Failure Mode and Constitutive Model of Plain High-Strength High-Performance Concrete under Biaxial Compression after Exposure to High Temperatures
An orthotropic constitutive relationship with temperature parameters for plain high-strength high-performance concrete (HSHPC) under biaxial compression is developed. It is based on the experiments performed for characterizing the strength and deformation behavior at two strength levels of HSHPC at 7 different stress ratios including α = σ2: σ3 = 0.00: −1, −0.20: −1, −0.30: −1, −0.40: −1, −0.50: −1, −0.75: −1, −1.00: −1, after the exposure to normal and high temperatures of 20, 200, 300, 400, 500 and 600°C, and using a large static-dynamic true triaxial machine. The biaxial tests were performed on 100 mm × 100 mm × 100 mm cubic specimens, and friction-reducing pads were used consisting of three layers of plastic membrane with glycerine in-between for the compressive loading plane. Based on the experimental results, failure modes of HSHPC specimens were described. The principal static compressive strengths, strains at the peak stress and stress-strain curves were measured; and the influence of the temperature and stress ratios on them was also analyzed. The experimental results showed that the uniaxial compressive strength of plain HSHPC after exposure to high temperatures does not decrease dramatically with the increase of temperature. The ratio of the biaxial to its uniaxial compressive strength depends on the stress ratios and brittleness-stiffness of HSHPC after exposure to different temperature levels. Comparison of the stress-strain results obtained from the theoretical model and the experimental data indicates good agreement.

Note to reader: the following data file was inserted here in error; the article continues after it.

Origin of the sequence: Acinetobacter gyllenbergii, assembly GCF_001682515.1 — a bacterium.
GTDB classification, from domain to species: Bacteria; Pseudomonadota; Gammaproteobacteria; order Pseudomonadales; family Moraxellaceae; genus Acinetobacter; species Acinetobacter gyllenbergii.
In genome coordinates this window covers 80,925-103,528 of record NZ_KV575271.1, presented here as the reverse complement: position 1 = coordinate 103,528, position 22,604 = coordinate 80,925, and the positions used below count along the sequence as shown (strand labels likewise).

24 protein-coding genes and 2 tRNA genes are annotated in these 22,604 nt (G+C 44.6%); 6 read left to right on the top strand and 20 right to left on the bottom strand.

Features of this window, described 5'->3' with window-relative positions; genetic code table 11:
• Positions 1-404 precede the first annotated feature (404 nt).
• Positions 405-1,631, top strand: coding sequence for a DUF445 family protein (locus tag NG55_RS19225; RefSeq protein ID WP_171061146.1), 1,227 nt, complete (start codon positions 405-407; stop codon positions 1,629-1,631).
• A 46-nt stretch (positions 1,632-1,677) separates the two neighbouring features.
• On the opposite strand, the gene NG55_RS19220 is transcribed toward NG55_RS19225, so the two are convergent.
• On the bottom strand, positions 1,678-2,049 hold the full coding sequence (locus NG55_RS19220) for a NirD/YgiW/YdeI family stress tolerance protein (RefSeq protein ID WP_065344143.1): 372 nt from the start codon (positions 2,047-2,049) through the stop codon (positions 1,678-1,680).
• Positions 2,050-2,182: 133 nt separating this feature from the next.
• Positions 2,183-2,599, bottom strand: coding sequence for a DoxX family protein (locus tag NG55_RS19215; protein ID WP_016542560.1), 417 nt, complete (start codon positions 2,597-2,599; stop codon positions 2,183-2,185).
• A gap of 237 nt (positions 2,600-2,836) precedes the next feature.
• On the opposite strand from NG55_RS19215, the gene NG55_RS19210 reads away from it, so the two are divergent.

Key wordshigh-strength high-performance concrete (HSHPC) high temperatures uniaxial and biaxial compressive strength failure criterion stress-strain relationship
Unable to display preview. Download preview PDF.
- Kupfer, H., Behavior of concrete under biaxial stresses. ACI Journal, 1969, 66(8): 656–666.Google Scholar
- Luo, X., Sun, W. and Chan, Y.N., Residual compressive strength and microstructure of high performance concrete after exposure to high temperature. Materials and Structures/Materiaux et Constructions, 2000, 33(6): 294–298.Google Scholar
- Chan, S.Y.N., Peng, G.F. and Chan, J.K.W., Comparison between high strength concrete and normal strength concrete subjected to high temperature. Materials and Structures/Matdriaux et Constructions, 1996, 29(12): 616–619.Google Scholar
- The High-strength High-performance Concrete Committee of China Civil Engineering Society, Guide for Structural Design and Construction of High-strength Concrete. Beijing: China Architecture and Building Press, 2001 (in Chinese).Google Scholar
- Guo, Z.H. and Shi, X.D., Reinforced Concrete Theory and Analyse. Beijing: TsingHua University Press, 2003 (in Chinese).Google Scholar
- Guo, Z.H., Guo, Y.T., Xu, Y., Ye, X.G. and Li, W.Z., Nonlinear elastic orthotropic constitutive model for concrete. Journal of Tsinghua university (Sci & Tech), 1997, 37(6): 78–81.Google Scholar
- Qin, L.K., Song, Y.P., Zhang, Z. and Yu, C.J., The research on strength and deformation of plain concrete under biaxial compression after high temperatures. Journal of Dalian University of Technology, 2005, 45(1): 113–117 (in Chinese).Google Scholar